How To Clean Vintage Fly Fishing Reels

Some people like to keep their vintage fly fishing reels in the same condition they found them, but there are others who want to know how to clean vintage fly fishing reels to keep them in their original condition. The reels may be made of many different materials, so it is important to know how to clean them without hurting or changing the original materials.

 Things you will need:

  • A rag, Q-tips, paper towels
  • Vinegar and/or kerosene
  • Warm water
  • Old toothbrush
  • Dish soap
  • Lube oil and grease
  • Wax or silicone gun cloth
  • Miracle lemon-oil cloth

 

  1. Disassemble the reel. The first thing you might want to do is take the vintage fly fishing reel apart as far as you feel comfortable. Put the parts on paper towels. Wipe each item down with an old rag, Q-tips, or paper towels.
  2. Soak parts in vinegar. Prepare a finger-warm solution of one-fourth cup vinegar to one cup water and soak the parts. Real brass or German silver fly fishing reels can be soaked for three hours, plated brass for two hours, and one hour for lead finished alloy reels. Painted reels, rubber parts, and handles should not be soaked for more than 30 to 45 minutes. Brush every few minutes with toothbrush to loosen dirt and grease. Do not use this on painted brass.
  3. For heavy duty grease buildup. An alternate method for cleaning heavy buildup on vintage fly fishing reels is to dip the toothbrush in kerosene and brush it lightly on the greasy part. Once again, brush with detergent and rinse with clean water. Before using kerosene, be sure that it will not hurt the material parts you are cleaning. Some parts like plastic and rubber may not be conducive to cleaning with kerosene. If the parts are sensitive to kerosene, simply use the brush and detergent.
  4. Wash away the dirt. When everything is wiped down and has been soaked, take a soft toothbrush and some dish detergent to remove the remainder of the dirt. Rinse the vintage fly fishing reel with clean water with a final rinse of cold water. Make sure you do not rinse any tiny parts down the sink.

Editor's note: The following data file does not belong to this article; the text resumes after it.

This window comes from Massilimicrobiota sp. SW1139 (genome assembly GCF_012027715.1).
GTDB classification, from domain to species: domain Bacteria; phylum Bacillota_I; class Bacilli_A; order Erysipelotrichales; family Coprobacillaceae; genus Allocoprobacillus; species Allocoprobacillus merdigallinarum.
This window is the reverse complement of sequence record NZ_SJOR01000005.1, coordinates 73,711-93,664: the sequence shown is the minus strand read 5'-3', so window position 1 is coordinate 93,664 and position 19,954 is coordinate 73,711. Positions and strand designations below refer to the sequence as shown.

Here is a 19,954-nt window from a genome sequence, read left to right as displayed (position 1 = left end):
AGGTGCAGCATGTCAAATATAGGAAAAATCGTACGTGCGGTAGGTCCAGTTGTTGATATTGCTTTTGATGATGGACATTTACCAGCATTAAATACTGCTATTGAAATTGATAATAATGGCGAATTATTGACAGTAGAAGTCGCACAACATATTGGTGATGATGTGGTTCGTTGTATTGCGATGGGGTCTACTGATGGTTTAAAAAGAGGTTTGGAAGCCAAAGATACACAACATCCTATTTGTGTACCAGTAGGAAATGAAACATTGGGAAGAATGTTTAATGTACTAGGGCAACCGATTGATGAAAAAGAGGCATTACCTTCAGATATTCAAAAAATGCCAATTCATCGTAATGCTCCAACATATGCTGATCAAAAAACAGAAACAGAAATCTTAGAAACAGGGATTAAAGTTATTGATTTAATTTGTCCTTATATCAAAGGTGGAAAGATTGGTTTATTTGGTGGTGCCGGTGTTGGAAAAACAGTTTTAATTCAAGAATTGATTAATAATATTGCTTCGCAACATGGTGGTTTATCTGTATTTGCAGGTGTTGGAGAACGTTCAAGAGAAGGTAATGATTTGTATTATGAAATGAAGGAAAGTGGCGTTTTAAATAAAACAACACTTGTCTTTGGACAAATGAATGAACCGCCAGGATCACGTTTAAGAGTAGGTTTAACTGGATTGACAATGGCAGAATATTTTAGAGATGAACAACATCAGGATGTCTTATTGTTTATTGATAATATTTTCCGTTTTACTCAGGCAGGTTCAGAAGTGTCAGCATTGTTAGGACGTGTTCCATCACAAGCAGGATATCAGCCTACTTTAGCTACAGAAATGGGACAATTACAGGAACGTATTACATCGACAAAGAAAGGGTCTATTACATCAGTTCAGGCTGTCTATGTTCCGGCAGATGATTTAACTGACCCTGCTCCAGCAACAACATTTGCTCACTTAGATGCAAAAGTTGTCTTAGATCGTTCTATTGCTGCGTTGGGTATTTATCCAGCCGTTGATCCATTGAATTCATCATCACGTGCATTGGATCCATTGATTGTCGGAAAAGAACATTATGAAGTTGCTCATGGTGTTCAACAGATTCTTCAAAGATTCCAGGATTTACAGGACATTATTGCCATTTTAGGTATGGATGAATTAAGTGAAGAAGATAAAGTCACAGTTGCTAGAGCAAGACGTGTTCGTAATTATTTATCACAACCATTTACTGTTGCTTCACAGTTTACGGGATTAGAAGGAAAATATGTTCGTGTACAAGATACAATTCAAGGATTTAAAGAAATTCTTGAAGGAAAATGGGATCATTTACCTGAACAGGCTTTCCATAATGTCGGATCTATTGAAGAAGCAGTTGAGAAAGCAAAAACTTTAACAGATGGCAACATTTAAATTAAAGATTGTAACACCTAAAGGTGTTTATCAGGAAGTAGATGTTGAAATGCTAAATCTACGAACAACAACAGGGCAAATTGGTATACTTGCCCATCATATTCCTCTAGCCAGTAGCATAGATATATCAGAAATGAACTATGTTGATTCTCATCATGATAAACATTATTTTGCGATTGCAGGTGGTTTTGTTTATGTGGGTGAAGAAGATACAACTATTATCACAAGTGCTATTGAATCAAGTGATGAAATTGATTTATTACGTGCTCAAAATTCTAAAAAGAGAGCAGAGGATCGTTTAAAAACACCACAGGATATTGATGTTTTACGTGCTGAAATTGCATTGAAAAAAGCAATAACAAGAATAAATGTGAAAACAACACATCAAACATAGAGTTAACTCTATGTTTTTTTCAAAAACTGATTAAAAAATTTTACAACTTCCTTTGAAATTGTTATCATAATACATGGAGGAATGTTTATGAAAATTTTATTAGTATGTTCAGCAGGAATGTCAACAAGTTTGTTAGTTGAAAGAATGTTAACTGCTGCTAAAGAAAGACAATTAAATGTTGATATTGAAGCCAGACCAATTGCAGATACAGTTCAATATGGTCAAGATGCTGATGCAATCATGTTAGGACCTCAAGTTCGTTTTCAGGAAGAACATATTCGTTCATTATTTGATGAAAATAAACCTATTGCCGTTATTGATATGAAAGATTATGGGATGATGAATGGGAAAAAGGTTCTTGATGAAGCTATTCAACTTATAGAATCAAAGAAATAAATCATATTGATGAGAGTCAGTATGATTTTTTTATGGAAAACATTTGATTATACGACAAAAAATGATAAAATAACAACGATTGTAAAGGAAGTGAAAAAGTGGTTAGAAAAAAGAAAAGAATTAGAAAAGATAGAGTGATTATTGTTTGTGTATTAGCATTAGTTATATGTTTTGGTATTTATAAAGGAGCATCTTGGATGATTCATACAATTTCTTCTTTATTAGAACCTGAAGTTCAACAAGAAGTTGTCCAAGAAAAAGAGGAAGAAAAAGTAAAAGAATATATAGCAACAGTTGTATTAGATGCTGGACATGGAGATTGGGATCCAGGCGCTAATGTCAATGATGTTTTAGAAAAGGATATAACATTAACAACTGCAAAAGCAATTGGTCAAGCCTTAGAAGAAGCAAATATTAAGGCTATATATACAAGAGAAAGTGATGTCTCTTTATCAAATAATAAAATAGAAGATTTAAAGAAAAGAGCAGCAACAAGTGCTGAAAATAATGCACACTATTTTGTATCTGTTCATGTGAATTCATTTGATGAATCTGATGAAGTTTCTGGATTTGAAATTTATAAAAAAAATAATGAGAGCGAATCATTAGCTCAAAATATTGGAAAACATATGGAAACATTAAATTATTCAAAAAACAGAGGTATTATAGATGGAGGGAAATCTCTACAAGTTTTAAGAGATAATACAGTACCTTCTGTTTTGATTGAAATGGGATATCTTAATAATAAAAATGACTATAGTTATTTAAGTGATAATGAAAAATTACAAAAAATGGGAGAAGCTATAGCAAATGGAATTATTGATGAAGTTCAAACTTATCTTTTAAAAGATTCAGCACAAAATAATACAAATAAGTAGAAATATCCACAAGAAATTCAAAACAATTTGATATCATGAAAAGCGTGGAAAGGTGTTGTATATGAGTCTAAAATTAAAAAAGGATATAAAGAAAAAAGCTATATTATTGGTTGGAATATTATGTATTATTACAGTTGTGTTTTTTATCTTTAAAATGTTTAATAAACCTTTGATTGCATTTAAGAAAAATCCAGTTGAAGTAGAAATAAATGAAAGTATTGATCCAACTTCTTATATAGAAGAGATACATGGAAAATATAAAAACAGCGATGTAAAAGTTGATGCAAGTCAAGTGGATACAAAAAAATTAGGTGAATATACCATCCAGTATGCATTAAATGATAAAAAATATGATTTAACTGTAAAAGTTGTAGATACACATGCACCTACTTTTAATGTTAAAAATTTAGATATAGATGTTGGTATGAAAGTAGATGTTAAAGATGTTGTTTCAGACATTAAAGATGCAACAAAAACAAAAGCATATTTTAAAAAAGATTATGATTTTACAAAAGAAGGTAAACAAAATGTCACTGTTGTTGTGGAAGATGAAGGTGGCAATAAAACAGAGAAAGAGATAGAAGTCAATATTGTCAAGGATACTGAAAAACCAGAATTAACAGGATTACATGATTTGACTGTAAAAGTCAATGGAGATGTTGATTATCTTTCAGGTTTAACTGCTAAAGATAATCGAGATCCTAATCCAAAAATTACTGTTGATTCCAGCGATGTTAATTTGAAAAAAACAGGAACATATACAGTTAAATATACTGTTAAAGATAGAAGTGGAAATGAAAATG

5. Air dry the parts. Letting the parts sit out overnight to air dry is the best way. You can also use compressed air if you like.
  6. Protect the parts. Rub the parts of the vintage fly fishing reel with wax or use a silicone gun cloth to protect the parts.
  7. Lube the parts. Before reassembling the vintage fly fishing reel, use a light oil on spindles, bushings, pawl stanchions, drag blocks, bearings, handle spindles, and threads. Use a heavier grease on spindles that are worn and wobbly and on drag gears. Use good oil and grease made for reels, not WD-40.
  8. Reassemble the vintage reel. You now have a vintage fly fishing reel that looks like new for your collection and/or use. You could wipe it down with a lemon-oil Miracle cloth to keep it from getting a calcium buildup. Wipe it down after with a chamois.

 

Tips:

If you are not mechanically inclined, send your reel out to a professional for cleaning!

Maintain your reels after every use to prolong their life.

Never clean the reel while it is attached to the rod.

 

 

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